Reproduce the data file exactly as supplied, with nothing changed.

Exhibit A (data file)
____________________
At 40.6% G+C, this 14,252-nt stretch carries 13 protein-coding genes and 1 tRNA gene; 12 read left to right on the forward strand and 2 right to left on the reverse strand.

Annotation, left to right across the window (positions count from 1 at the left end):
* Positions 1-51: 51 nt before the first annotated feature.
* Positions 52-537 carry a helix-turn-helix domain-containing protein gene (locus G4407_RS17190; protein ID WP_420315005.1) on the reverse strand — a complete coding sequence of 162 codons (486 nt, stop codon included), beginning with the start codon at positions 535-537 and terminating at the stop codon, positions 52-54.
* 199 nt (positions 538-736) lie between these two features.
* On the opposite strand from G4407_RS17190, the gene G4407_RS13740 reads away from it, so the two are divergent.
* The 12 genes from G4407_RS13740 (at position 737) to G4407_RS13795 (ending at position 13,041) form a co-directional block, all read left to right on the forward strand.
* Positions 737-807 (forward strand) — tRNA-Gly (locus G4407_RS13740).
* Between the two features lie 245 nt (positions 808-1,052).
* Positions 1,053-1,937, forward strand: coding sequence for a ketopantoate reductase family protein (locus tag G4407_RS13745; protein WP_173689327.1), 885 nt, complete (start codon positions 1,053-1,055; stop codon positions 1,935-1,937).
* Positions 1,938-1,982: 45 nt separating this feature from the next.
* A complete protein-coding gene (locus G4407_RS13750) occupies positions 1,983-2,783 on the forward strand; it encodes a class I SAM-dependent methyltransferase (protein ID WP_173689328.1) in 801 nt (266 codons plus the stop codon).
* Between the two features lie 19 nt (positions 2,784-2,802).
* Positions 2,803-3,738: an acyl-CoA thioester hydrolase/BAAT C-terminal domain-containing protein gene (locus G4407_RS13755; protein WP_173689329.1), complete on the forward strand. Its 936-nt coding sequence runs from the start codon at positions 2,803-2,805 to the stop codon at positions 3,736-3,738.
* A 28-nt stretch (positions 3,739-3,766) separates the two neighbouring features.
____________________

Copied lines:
At 40.6% G+C, this 14,252-nt stretch carries 13 protein-coding genes and 1 tRNA gene; 12 read left to right on the forward strand and 2 right to left on the reverse strand.

Annotation, left to right across the window (positions count from 1 at the left end):
* Positions 1-51: 51 nt before the first annotated feature.
* Positions 52-537 carry a helix-turn-helix domain-containing protein gene (locus G4407_RS17190; protein ID WP_420315005.1) on the reverse strand — a complete coding sequence of 162 codons (486 nt, stop codon included), beginning with the start codon at positions 535-537 and terminating at the stop codon, positions 52-54.
* 199 nt (positions 538-736) lie between these two features.
* On the opposite strand from G4407_RS17190, the gene G4407_RS13740 reads away from it, so the two are divergent.
* The 12 genes from G4407_RS13740 (at position 737) to G4407_RS13795 (ending at position 13,041) form a co-directional block, all read left to right on the forward strand.
* Positions 737-807 (forward strand) — tRNA-Gly (locus G4407_RS13740).
* Between the two features lie 245 nt (positions 808-1,052).
* Positions 1,053-1,937, forward strand: coding sequence for a ketopantoate reductase family protein (locus tag G4407_RS13745; protein WP_173689327.1), 885 nt, complete (start codon positions 1,053-1,055; stop codon positions 1,935-1,937).
* Positions 1,938-1,982: 45 nt separating this feature from the next.
* A complete protein-coding gene (locus G4407_RS13750) occupies positions 1,983-2,783 on the forward strand; it encodes a class I SAM-dependent methyltransferase (protein ID WP_173689328.1) in 801 nt (266 codons plus the stop codon).
* Between the two features lie 19 nt (positions 2,784-2,802).
* Positions 2,803-3,738: an acyl-CoA thioester hydrolase/BAAT C-terminal domain-containing protein gene (locus G4407_RS13755; protein WP_173689329.1), complete on the forward strand. Its 936-nt coding sequence runs from the start codon at positions 2,803-2,805 to the stop codon at positions 3,736-3,738.
* A 28-nt stretch (positions 3,739-3,766) separates the two neighbouring features.